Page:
Kangaroo Judgment

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Professor John Finis takes apart the decision of the appeals court affirming the verdict against Cardinal Pell:

 

The shortest of all routes to discovering that the Judgment has gone catastrophically wrong is to read paras. 139 to 143 and para. 151.  Para. 139 summarises one of the ways in which the defence argued that the alleged offending in the Priests’ Sacristy was impossible:  Archbishop Pell was at the relevant time far away at the west door with his master of ceremonies, Fr. Portelli, meeting and greeting worshippers.  Portelli’s testimony (not to mention the testimony of many other witnesses) was cogent evidence of that, and if true constituted an alibi for Cardinal Pell.

In para. 140, the Judgment remarks that the concepts of alibi, impossibility and (lack of) opportunity are “of course, closely inter-connected.”  But it goes on to say that the defence at the trial had (at least in its closing) avoided the word “alibi”, had asked the trial judge not to use it, and [141] had not asked for a direction to the jury in the form appropriate to alibi defences.  Without making any comment on those features of the conduct of the defence at the trial, or on the fact that the prosecution in its final trial address [241] had called some of the evidence “alibi”, the Judgment then and there [142] sets out the law applicable to alibi defences.  Neither here nor anywhere else did the Judgment suggest that the defence of George Pell is disqualified from relying on this law.

To state it, the Judgment uses a source different from the Dissent’s sources [396, [625], [628], [949] but with precisely the same legal content.  The jury cannot rightly convict unless the prosecution has “remove[d] or eliminate[d] any reasonable possibility” that the accused was not at the alleged crime-scene (the sacristy) but somewhere else instead (the west door).

Then, with a startling lurch, the Judgment goes straight from stating that law to stating [143] its own position, essentially its fundamental conclusion about the whole case: 

Having read all of the opportunity evidence and watched some of it, we are not persuaded that the evidence of any individual witness, or the evidence taken as a whole, established impossibility in the sense contended for by the defence.

The next sentence adds: “In pt II of the reasons, we explain that conclusion by reference to the evidence relied on in support of each of the individual impossibility contentions.”  To wrap up part I, its main part, the Judgment proceeds to give an example [144]-[147] of its way of dealing with an “individual impossibility contention”, and then circles back to the general significance of the impossibility v. possibility argument.  The substance of para. 143’s astonishing transfer of the burden of proof to the defence is now repeated [151]:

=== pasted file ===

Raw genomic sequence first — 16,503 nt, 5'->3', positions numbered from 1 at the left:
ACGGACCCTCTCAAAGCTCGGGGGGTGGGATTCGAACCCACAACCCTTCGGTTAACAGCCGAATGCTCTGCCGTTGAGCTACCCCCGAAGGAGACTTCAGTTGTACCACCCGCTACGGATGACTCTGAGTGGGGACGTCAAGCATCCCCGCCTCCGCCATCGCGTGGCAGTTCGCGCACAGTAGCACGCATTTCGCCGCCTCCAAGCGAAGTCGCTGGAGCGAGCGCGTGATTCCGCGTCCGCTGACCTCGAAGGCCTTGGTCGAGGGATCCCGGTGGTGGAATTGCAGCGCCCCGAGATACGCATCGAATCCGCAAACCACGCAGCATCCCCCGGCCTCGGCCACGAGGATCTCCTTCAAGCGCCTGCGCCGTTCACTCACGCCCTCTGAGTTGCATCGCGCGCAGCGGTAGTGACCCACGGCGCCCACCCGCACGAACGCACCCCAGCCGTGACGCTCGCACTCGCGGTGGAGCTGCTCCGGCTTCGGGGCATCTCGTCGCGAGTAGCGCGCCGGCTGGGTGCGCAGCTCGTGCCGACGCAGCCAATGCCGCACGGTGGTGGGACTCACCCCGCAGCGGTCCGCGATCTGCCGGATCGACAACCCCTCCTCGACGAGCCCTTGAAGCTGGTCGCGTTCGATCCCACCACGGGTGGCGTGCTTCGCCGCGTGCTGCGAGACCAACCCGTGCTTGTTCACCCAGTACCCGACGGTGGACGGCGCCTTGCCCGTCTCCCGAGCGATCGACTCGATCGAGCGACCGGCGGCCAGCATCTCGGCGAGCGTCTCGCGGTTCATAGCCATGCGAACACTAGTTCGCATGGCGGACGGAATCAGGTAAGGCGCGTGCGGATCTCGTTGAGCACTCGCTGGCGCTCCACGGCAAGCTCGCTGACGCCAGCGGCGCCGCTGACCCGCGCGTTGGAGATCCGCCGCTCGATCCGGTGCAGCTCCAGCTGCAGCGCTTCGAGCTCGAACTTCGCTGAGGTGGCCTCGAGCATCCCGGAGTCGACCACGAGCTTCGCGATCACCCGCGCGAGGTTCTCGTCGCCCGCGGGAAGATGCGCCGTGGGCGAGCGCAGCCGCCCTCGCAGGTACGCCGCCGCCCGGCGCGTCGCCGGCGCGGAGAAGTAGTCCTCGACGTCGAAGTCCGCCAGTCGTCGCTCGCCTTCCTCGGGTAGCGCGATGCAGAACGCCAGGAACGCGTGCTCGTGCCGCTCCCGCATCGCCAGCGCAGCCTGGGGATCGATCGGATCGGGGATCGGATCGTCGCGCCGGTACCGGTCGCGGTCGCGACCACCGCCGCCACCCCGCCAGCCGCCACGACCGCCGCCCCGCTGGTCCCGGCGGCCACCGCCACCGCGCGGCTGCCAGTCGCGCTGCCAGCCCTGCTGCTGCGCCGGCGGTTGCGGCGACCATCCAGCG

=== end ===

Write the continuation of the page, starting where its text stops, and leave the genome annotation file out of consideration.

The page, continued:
As we have said, the onus of proof required the prosecution to defeat [the argument of impossibility].  It was both necessary and sufficient for that purpose to persuade the jury that the events were not impossible and that there was a realistic opportunity for the offending to occur.

Finally, in relation to “opportunity” (the remaining facet of the alibi – impossibility – no opportunity complex), para. 170 repeats that the prosecution need do no more than establish a “realistic opportunity”.  What had emerged, says para. 170, was “not a catalogue of ‘impossibilities’…but…of uncertainties and possibilities…. Plainly enough, uncertainty multiplied upon uncertainty does not – cannot – demonstrate impossibility.”

Now it is significant that some of these “uncertainties” were rustled up out of witnesses’ syntax and, like other “uncertainties”, were in any syntax and on any view unchallenged near-certainties.  But that is not the subject of this article.  Here the point is that – as is laid down in the legal rule, quoted in para. 142 but then left hanging enigmatically in the air – it was not for the defence to “demonstrate” or “establish” impossibility. Nor was it sufficient for the prosecution to establish possibility in the strict sense of “not impossible”, or even to establish realistic possibility in the sense of “realistically, or in reality, not impossible”.  There is a wide chasm between, on the one hand, the Judgment’s there was a realistic possibility that the rapes could have happened and, on the other hand, the law’s standard, quoted without demur by the Judgment, a standard which demands a finding of not guilty unless there was no realistic possibility that he was away from the sacristy and additionally no realistic possibility that at least one other person (concelebrating priest, altar server, sacristan) was in the sacristy or (parishioner) at its open door for even a moment in the five or six minutes after Mass on 15 December 1996.

Go here to read the rest.  The entire legal proceeding against Cardinal Pell has been a lynching with legal trappings.

 

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4 Comments

  1. Presumed innocence and due process of law is not afforded the priest because George Cardinal Pell is a priest and because some priests have committed abuse or maybe because George Cardinal Pell is orthodox and his persecutors hate him for it.

  2. You have an “or” in their where their should be an “and,” Mary.

    It’s his orthodoxy as much as his innocence that makes him a choice scapegoat.

  3. At least here in the USA, courts come to political outcomes all the time. It is not limited to Australia and Cardinal Pell’s case. As a lawyer, I’ve lost cases in various Courts of Appeal where the court did the same thing, simply misstated the law. That is somewhat rare, though. Usually in these situations of injustice, the court will simply ignore the arguments it can’t overcome. I’m no longer amazed at any of this.

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